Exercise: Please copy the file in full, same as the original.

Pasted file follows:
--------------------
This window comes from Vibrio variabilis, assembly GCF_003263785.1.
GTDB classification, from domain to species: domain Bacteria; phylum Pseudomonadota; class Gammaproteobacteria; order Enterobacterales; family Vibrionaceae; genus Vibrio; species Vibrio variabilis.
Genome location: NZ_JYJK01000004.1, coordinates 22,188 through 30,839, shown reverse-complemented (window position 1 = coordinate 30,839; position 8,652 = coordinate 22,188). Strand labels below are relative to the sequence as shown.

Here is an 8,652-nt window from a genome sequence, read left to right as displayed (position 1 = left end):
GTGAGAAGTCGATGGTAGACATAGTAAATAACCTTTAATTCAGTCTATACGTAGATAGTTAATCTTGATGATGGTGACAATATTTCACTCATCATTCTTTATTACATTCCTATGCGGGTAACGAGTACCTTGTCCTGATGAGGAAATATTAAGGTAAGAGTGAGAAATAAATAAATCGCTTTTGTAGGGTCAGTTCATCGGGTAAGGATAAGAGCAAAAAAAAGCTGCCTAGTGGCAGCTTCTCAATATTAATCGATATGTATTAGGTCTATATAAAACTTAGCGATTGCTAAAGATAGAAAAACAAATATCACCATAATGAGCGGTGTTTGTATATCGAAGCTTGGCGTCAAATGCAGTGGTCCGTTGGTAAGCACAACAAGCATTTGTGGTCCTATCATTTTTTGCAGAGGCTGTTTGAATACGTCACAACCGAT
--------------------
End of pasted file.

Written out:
This window comes from Vibrio variabilis, assembly GCF_003263785.1.
GTDB classification, from domain to species: domain Bacteria; phylum Pseudomonadota; class Gammaproteobacteria; order Enterobacterales; family Vibrionaceae; genus Vibrio; species Vibrio variabilis.
Genome location: NZ_JYJK01000004.1, coordinates 22,188 through 30,839, shown reverse-complemented (window position 1 = coordinate 30,839; position 8,652 = coordinate 22,188). Strand labels below are relative to the sequence as shown.

Here is an 8,652-nt window from a genome sequence, read left to right as displayed (position 1 = left end):
GTGAGAAGTCGATGGTAGACATAGTAAATAACCTTTAATTCAGTCTATACGTAGATAGTTAATCTTGATGATGGTGACAATATTTCACTCATCATTCTTTATTACATTCCTATGCGGGTAACGAGTACCTTGTCCTGATGAGGAAATATTAAGGTAAGAGTGAGAAATAAATAAATCGCTTTTGTAGGGTCAGTTCATCGGGTAAGGATAAGAGCAAAAAAAAGCTGCCTAGTGGCAGCTTCTCAATATTAATCGATATGTATTAGGTCTATATAAAACTTAGCGATTGCTAAAGATAGAAAAACAAATATCACCATAATGAGCGGTGTTTGTATATCGAAGCTTGGCGTCAAATGCAGTGGTCCGTTGGTAAGCACAACAAGCATTTGTGGTCCTATCATTTTTTGCAGAGGCTGTTTGAATACGTCACAACCGAT